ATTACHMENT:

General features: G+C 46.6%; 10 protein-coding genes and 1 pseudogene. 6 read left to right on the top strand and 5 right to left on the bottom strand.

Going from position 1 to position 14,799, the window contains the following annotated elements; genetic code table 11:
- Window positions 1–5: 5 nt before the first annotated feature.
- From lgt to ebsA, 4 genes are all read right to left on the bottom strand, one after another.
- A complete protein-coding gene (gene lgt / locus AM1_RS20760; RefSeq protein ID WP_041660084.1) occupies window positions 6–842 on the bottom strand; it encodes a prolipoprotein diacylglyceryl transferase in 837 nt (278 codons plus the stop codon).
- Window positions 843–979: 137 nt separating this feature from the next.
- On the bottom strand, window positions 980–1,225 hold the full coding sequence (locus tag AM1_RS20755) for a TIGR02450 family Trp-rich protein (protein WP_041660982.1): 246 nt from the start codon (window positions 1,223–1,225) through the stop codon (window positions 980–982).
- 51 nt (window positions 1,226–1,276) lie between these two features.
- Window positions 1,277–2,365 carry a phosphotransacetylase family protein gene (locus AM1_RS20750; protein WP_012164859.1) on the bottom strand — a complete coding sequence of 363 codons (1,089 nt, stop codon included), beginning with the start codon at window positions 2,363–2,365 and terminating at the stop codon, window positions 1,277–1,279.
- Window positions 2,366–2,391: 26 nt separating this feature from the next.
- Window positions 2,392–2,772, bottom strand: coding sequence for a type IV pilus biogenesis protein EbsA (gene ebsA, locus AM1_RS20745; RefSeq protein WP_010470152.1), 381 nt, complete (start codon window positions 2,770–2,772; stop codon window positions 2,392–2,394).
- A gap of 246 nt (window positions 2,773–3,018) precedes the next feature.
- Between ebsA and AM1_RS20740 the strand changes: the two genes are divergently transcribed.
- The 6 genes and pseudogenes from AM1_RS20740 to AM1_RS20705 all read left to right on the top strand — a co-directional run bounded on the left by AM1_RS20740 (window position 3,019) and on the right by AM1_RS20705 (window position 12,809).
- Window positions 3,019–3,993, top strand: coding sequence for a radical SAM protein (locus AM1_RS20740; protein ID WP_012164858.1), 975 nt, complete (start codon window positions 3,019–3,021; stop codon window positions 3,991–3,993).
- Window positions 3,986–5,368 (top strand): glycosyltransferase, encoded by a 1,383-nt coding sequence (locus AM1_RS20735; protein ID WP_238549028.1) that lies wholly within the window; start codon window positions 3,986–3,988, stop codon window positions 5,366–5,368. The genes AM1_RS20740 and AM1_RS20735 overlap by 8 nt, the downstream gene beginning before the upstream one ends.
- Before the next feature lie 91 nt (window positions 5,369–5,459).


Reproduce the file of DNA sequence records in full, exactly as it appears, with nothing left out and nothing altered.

General features: G+C 46.6%; 10 protein-coding genes and 1 pseudogene. 6 read left to right on the top strand and 5 right to left on the bottom strand.

Going from position 1 to position 14,799, the window contains the following annotated elements; genetic code table 11:
- Window positions 1–5: 5 nt before the first annotated feature.
- From lgt to ebsA, 4 genes are all read right to left on the bottom strand, one after another.
- A complete protein-coding gene (gene lgt / locus AM1_RS20760; RefSeq protein ID WP_041660084.1) occupies window positions 6–842 on the bottom strand; it encodes a prolipoprotein diacylglyceryl transferase in 837 nt (278 codons plus the stop codon).
- Window positions 843–979: 137 nt separating this feature from the next.
- On the bottom strand, window positions 980–1,225 hold the full coding sequence (locus tag AM1_RS20755) for a TIGR02450 family Trp-rich protein (protein WP_041660982.1): 246 nt from the start codon (window positions 1,223–1,225) through the stop codon (window positions 980–982).
- 51 nt (window positions 1,226–1,276) lie between these two features.
- Window positions 1,277–2,365 carry a phosphotransacetylase family protein gene (locus AM1_RS20750; protein WP_012164859.1) on the bottom strand — a complete coding sequence of 363 codons (1,089 nt, stop codon included), beginning with the start codon at window positions 2,363–2,365 and terminating at the stop codon, window positions 1,277–1,279.
- Window positions 2,366–2,391: 26 nt separating this feature from the next.
- Window positions 2,392–2,772, bottom strand: coding sequence for a type IV pilus biogenesis protein EbsA (gene ebsA, locus AM1_RS20745; RefSeq protein WP_010470152.1), 381 nt, complete (start codon window positions 2,770–2,772; stop codon window positions 2,392–2,394).
- A gap of 246 nt (window positions 2,773–3,018) precedes the next feature.
- Between ebsA and AM1_RS20740 the strand changes: the two genes are divergently transcribed.
- The 6 genes and pseudogenes from AM1_RS20740 to AM1_RS20705 all read left to right on the top strand — a co-directional run bounded on the left by AM1_RS20740 (window position 3,019) and on the right by AM1_RS20705 (window position 12,809).
- Window positions 3,019–3,993, top strand: coding sequence for a radical SAM protein (locus AM1_RS20740; protein ID WP_012164858.1), 975 nt, complete (start codon window positions 3,019–3,021; stop codon window positions 3,991–3,993).
- Window positions 3,986–5,368 (top strand): glycosyltransferase, encoded by a 1,383-nt coding sequence (locus AM1_RS20735; protein ID WP_238549028.1) that lies wholly within the window; start codon window positions 3,986–3,988, stop codon window positions 5,366–5,368. The genes AM1_RS20740 and AM1_RS20735 overlap by 8 nt, the downstream gene beginning before the upstream one ends.
- Before the next feature lie 91 nt (window positions 5,369–5,459).